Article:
On our way home I continued reading A Time to Kill by John Grisham via Overdrive on my tablet, and Richard went to Wal-Mart to get supplies for tomorrow (more anon). When we got home from work he mowed the grass, and I ate a cantaloupe and read the morning paper. I then came to the computer, did a couple of Advance Daily Update Drafts, then worked on Weblog Photos. Earth Aphelion occurred at 3:00 pm. At 4:30 pm we watched Jeopardy!, then I came to the computer to work on today’s Daily Update. Michelle stopped by, and I gave her the box of clothes from her Aunt Liz Ellen to look through to see if any one them would fit her or one of her friends. She left after checking the rest of her mail. And when I finish this Daily Update, I will do some reading and go to bed.
We have no Saints to honor tomorrow; in most of the world the Optional Memorial of Saint Elizabeth of Portugal, Queen (died 1336) is celebrated tomorrow, but the American bishops moved her celebration to July 5th. And tomorrow is Independence Day in these Fifty States. (Speaking of the Fourth of July, remember, O my best beloved Three or Four Loyal Readers and Army of Followers: He who goes Forth with a Fifth on the Fourth may never come Forth on the Fifth!) Tomorrow is both the Observance of the Fourth of July and the legal holiday for the Fourth of July, so there is no mail delivery or banking tomorrow. At the casino it will be a Heavy Business Volume Day, and a Paid Holiday (so we will be paid time and a half for our hours worked tomorrow); on my breaks I will continue reading A Time to Kill by John Grisham via Overdrive on my tablet. After lunch I will take a nap, and for dinner Richard will make barbeque; Michelle might come over for that. And tomorrow night at 9:00 pm is our town’s Fireworks Display, which we can go to, since we do not have to work on Wednesday.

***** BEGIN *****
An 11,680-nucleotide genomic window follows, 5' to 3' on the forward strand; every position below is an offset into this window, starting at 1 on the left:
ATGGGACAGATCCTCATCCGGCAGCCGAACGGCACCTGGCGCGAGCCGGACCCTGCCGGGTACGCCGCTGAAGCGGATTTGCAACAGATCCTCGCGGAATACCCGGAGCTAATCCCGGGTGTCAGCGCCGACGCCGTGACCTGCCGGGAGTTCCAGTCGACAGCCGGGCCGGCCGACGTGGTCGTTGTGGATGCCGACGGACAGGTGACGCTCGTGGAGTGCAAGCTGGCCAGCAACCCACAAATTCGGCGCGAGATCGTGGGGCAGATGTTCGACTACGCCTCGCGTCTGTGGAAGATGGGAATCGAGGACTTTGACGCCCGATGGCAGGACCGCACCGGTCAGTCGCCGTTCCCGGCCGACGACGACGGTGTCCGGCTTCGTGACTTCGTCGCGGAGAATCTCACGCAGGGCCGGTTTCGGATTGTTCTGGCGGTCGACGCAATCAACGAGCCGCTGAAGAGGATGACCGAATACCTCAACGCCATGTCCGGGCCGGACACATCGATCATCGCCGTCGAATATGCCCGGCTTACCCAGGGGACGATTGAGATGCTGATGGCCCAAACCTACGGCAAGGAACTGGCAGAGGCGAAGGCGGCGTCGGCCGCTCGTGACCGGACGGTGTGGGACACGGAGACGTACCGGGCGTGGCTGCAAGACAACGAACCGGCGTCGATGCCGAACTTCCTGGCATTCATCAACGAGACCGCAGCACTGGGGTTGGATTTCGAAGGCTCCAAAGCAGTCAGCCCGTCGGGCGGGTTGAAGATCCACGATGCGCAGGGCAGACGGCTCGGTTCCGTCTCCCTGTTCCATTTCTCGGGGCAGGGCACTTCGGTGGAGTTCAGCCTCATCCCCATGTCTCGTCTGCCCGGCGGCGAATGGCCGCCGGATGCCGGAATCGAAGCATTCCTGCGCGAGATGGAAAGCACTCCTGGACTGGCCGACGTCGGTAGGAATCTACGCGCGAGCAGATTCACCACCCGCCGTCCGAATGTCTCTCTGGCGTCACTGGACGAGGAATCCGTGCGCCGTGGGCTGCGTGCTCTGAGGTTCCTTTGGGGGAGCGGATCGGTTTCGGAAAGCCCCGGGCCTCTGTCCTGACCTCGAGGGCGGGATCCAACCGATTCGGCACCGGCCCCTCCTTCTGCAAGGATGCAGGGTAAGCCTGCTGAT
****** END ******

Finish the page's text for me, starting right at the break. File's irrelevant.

Our Parting Quote this Monday afternoon comes to us from Noel Neill, American actress. Born in 1920 in Minneapolis, Minnesota, her father was a newspaperman who later became the news editor of what is now The Minneapolis Star-Tribune, and her mother was a former dancer and singer. Although Neill sang and played the banjo at fairs as a child, she had planned to follow in her father’s footsteps as a journalist. When she was seventeen, though, a long summer trip with her mother changed her plans. Ending up in Southern California, Neill auditioned for and won a job singing at the Del Mar racetrack. One of the track’s owners, Bing Crosby, noticed her and introduced her to his brother Larry, a theatrical agent. Beginning with a tiny role as a teenager in Mad Youth (1940), Neill appeared in an average of half a dozen movies a year over the next decade, often in uncredited parts. She also married in 1943, but the marriage was annulled. Her movies included The Blue Dahlia (1946), in which she was a hatcheck girl; the Charlie Chan mystery The Sky Dragon (1949); and Henry Aldrich’s Little Secret (1944). In 1945 producer Sam Katzman gave Neill the recurring role of Betty Rogers, aggressive reporter for a high-school newspaper, in his series of “Teen Agers” musical comedies, starting with Junior Prom (1946). She also had small parts in An American in Paris (1951) and The Greatest Show on Earth (1952). In 1948 Neill was twenty-eight and a veteran of forty or so films when she was first called on to play Lois, the breezy young reporter for The Daily Planet who disdains her mild-mannered colleague Clark Kent but suspects the truth: that he is actually Superman, the dashing defender of truth, justice and the American way. She was cast opposite Kirk Alyn in fifteen episodes of the movie serial Superman, based on the comic books and radio show. Two years later, she reprised the role in the serial Atom Man vs. Superman. In 1952, when Adventures of Superman was created for television, another actress, Phyllis Coates, was cast as Lois, along with George Reeves as Superman. But after one season, Coates left the show and Neill stepped into the role, where she remained until the series went off the air in 1958. Neill’s Lois normally went to the office and on assignment in proper suits, little hats and pearls, despite the likelihood that she would end the day tied to railroad tracks, trapped in a cave or in some other form of deadly peril, until she was saved by her hero. The low-budget Adventures of Superman, a hit during its original run, became a favorite in reruns and Neill became a heroine. There were plans to bring the show back, but they came to a halt in 1959 with Reeves’s death, which was eventually ruled a suicide. After Adventures of Superman was canceled, Neill largely gave up acting. She married twice more, and was divorced from each husband. Eventually she went into public relations and worked in the United Artists television department, where one of her assignments was handling Tom Selleck’s fan mail. By the 1970s however, she had been rediscovered by young fans of Superman reruns, and she began to appear at fan conventions. She was cast in a cameo in Superman (1978), Christopher Reeve’s debut in the title role, as the mother of a school-age Lois Lane. She also appeared in a 1991 episode of the television series The Adventures of Superboy, in the superhero film spoof Surge of Power (2004) and, as a dying woman, in Superman Returns (2006). On the documentary Look, Up in the Sky: The Amazing Story of Superman (2006), Neill remarked that a frequent question she would get from children was, “Why don’t you know that Clark Kent was Superman, just wearing a pair of those darn eyeglasses?” She replied to the children (and later to college audiences), “I don’t want to lose my job!” Although Neill was not the original Lois Lane (the first was Joanne Siegel, who as a teenager in the mid-1930s posed for the cartoonist Joe Shuster when he was first developing the Superman comic with the writer Jerry Siegel), but in 2010, when a life-size bronze statue of Lois Lane was unveiled in Metropolis, Illinois, a small town that is also the home of a Superman museum (perhaps because it shares the same name as the fictional city where Superman lives and works), it was modeled after Neil, who attended the statue’s dedication. Later that year a fall at her Tucson, Arizona home resulted in Neill suffering from a hip fracture (died 2016): “It was a man’s world, and you didn’t want to be too cranky. When I played [Lois Lane], I could relate to her more if she wasn’t bossy.”